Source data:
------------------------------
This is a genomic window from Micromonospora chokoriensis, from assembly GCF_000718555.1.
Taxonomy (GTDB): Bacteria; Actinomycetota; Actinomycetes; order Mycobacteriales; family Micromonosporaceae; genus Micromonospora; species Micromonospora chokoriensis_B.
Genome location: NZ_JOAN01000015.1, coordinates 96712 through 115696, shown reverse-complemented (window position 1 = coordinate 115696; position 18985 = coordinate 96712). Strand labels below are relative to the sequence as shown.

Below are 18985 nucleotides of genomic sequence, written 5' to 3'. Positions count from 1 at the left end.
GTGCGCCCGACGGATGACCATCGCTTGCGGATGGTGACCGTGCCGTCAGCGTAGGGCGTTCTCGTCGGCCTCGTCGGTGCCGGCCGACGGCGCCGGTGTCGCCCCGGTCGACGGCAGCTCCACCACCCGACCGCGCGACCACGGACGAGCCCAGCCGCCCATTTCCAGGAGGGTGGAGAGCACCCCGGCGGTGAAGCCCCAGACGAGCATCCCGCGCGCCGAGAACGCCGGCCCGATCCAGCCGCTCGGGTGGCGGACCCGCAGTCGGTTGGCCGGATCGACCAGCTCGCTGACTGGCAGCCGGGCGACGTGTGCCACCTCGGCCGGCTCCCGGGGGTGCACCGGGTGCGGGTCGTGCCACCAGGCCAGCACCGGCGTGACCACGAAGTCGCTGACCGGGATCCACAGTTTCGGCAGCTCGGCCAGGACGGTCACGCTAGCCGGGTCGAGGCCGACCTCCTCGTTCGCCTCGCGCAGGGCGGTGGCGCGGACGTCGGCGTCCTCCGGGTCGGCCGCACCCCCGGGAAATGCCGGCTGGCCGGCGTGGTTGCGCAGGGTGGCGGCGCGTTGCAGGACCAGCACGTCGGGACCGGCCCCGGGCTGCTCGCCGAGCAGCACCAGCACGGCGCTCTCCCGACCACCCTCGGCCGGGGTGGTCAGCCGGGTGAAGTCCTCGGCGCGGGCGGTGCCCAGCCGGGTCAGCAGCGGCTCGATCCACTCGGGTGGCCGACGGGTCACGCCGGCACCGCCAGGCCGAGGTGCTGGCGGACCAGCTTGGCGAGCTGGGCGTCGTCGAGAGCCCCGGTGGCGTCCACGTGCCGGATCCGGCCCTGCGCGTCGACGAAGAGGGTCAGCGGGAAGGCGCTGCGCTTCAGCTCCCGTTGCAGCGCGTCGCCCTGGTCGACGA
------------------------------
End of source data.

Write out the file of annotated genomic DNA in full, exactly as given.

This is a genomic window from Micromonospora chokoriensis, from assembly GCF_000718555.1.
Taxonomy (GTDB): Bacteria; Actinomycetota; Actinomycetes; order Mycobacteriales; family Micromonosporaceae; genus Micromonospora; species Micromonospora chokoriensis_B.
Genome location: NZ_JOAN01000015.1, coordinates 96712 through 115696, shown reverse-complemented (window position 1 = coordinate 115696; position 18985 = coordinate 96712). Strand labels below are relative to the sequence as shown.

Below are 18985 nucleotides of genomic sequence, written 5' to 3'. Positions count from 1 at the left end.
GTGCGCCCGACGGATGACCATCGCTTGCGGATGGTGACCGTGCCGTCAGCGTAGGGCGTTCTCGTCGGCCTCGTCGGTGCCGGCCGACGGCGCCGGTGTCGCCCCGGTCGACGGCAGCTCCACCACCCGACCGCGCGACCACGGACGAGCCCAGCCGCCCATTTCCAGGAGGGTGGAGAGCACCCCGGCGGTGAAGCCCCAGACGAGCATCCCGCGCGCCGAGAACGCCGGCCCGATCCAGCCGCTCGGGTGGCGGACCCGCAGTCGGTTGGCCGGATCGACCAGCTCGCTGACTGGCAGCCGGGCGACGTGTGCCACCTCGGCCGGCTCCCGGGGGTGCACCGGGTGCGGGTCGTGCCACCAGGCCAGCACCGGCGTGACCACGAAGTCGCTGACCGGGATCCACAGTTTCGGCAGCTCGGCCAGGACGGTCACGCTAGCCGGGTCGAGGCCGACCTCCTCGTTCGCCTCGCGCAGGGCGGTGGCGCGGACGTCGGCGTCCTCCGGGTCGGCCGCACCCCCGGGAAATGCCGGCTGGCCGGCGTGGTTGCGCAGGGTGGCGGCGCGTTGCAGGACCAGCACGTCGGGACCGGCCCCGGGCTGCTCGCCGAGCAGCACCAGCACGGCGCTCTCCCGACCACCCTCGGCCGGGGTGGTCAGCCGGGTGAAGTCCTCGGCGCGGGCGGTGCCCAGCCGGGTCAGCAGCGGCTCGATCCACTCGGGTGGCCGACGGGTCACGCCGGCACCGCCAGGCCGAGGTGCTGGCGGACCAGCTTGGCGAGCTGGGCGTCGTCGAGAGCCCCGGTGGCGTCCACGTGCCGGATCCGGCCCTGCGCGTCGACGAAGAGGGTCAGCGGGAAGGCGCTGCGCTTCAGCTCCCGTTGCAGCGCGTCGCCCTGGTCGACGA